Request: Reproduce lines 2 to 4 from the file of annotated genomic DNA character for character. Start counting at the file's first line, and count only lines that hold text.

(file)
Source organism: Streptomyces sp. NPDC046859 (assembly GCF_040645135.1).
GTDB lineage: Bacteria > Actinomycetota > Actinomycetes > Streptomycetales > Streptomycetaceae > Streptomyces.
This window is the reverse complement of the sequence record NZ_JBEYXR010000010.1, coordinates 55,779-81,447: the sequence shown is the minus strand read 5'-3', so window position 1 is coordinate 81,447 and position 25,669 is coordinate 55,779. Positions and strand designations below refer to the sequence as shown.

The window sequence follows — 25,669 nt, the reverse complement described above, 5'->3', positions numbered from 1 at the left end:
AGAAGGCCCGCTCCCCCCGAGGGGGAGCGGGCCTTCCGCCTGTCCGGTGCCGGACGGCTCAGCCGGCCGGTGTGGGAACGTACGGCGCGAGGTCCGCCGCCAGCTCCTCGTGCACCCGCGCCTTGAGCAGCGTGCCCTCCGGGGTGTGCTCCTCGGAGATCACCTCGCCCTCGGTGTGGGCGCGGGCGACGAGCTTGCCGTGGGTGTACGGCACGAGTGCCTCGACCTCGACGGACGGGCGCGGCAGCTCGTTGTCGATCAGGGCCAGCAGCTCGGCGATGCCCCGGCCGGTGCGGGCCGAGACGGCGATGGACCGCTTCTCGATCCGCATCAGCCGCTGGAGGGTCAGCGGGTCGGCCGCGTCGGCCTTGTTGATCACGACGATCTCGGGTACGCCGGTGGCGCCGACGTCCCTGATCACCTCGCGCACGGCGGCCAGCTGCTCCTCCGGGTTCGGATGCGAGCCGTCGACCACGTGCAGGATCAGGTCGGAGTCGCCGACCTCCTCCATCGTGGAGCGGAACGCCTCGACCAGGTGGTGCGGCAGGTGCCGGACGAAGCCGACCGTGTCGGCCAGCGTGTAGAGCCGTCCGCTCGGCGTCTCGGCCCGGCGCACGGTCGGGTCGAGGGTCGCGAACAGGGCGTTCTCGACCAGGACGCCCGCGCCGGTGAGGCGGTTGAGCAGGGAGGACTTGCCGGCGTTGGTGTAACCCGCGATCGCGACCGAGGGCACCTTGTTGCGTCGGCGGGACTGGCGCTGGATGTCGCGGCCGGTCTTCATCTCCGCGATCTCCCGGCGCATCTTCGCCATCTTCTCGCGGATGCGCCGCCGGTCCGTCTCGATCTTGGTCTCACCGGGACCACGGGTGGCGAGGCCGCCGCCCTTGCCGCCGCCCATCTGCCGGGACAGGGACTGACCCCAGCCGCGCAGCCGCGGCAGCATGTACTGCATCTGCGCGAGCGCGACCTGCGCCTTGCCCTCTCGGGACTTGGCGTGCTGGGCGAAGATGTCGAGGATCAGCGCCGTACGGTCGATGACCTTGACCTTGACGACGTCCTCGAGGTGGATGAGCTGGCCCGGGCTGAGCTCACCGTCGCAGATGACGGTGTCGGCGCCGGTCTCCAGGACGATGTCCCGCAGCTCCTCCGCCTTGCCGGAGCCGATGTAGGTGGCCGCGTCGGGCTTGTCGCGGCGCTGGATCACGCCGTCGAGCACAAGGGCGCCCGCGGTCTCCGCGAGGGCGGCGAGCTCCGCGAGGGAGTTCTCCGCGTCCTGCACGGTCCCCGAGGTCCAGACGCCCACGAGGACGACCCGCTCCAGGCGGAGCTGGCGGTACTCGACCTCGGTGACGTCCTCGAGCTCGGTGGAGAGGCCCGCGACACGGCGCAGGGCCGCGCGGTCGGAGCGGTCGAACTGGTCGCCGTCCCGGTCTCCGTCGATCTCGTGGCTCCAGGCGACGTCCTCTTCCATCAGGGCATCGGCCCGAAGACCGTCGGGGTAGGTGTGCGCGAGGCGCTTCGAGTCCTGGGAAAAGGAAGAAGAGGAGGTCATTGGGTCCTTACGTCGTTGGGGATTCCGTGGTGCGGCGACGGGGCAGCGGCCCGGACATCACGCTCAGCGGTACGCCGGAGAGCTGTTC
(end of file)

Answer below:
GTDB lineage: Bacteria > Actinomycetota > Actinomycetes > Streptomycetales > Streptomycetaceae > Streptomyces.
This window is the reverse complement of the sequence record NZ_JBEYXR010000010.1, coordinates 55,779-81,447: the sequence shown is the minus strand read 5'-3', so window position 1 is coordinate 81,447 and position 25,669 is coordinate 55,779. Positions and strand designations below refer to the sequence as shown.

The window sequence follows — 25,669 nt, the reverse complement described above, 5'->3', positions numbered from 1 at the left end: